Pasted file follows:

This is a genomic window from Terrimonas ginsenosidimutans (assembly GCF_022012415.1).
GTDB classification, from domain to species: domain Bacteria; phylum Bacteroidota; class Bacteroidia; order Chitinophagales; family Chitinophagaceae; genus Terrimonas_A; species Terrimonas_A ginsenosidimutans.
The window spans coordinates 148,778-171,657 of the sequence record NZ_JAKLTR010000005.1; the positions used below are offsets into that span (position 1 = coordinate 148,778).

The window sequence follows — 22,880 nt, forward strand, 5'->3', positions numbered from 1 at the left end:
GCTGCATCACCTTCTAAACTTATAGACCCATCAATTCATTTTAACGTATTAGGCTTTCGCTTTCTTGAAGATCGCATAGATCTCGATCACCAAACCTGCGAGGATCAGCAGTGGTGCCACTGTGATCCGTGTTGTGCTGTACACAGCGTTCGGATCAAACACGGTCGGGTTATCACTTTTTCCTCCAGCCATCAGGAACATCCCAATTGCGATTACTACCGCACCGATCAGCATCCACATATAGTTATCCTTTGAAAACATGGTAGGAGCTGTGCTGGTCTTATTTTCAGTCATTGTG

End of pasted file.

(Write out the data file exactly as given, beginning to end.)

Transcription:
This is a genomic window from Terrimonas ginsenosidimutans (assembly GCF_022012415.1).
GTDB classification, from domain to species: domain Bacteria; phylum Bacteroidota; class Bacteroidia; order Chitinophagales; family Chitinophagaceae; genus Terrimonas_A; species Terrimonas_A ginsenosidimutans.
The window spans coordinates 148,778-171,657 of the sequence record NZ_JAKLTR010000005.1; the positions used below are offsets into that span (position 1 = coordinate 148,778).

The window sequence follows — 22,880 nt, forward strand, 5'->3', positions numbered from 1 at the left end:
GCTGCATCACCTTCTAAACTTATAGACCCATCAATTCATTTTAACGTATTAGGCTTTCGCTTTCTTGAAGATCGCATAGATCTCGATCACCAAACCTGCGAGGATCAGCAGTGGTGCCACTGTGATCCGTGTTGTGCTGTACACAGCGTTCGGATCAAACACGGTCGGGTTATCACTTTTTCCTCCAGCCATCAGGAACATCCCAATTGCGATTACTACCGCACCGATCAGCATCCACATATAGTTATCCTTTGAAAACATGGTAGGAGCTGTGCTGGTCTTATTTTCAGTCATTGTG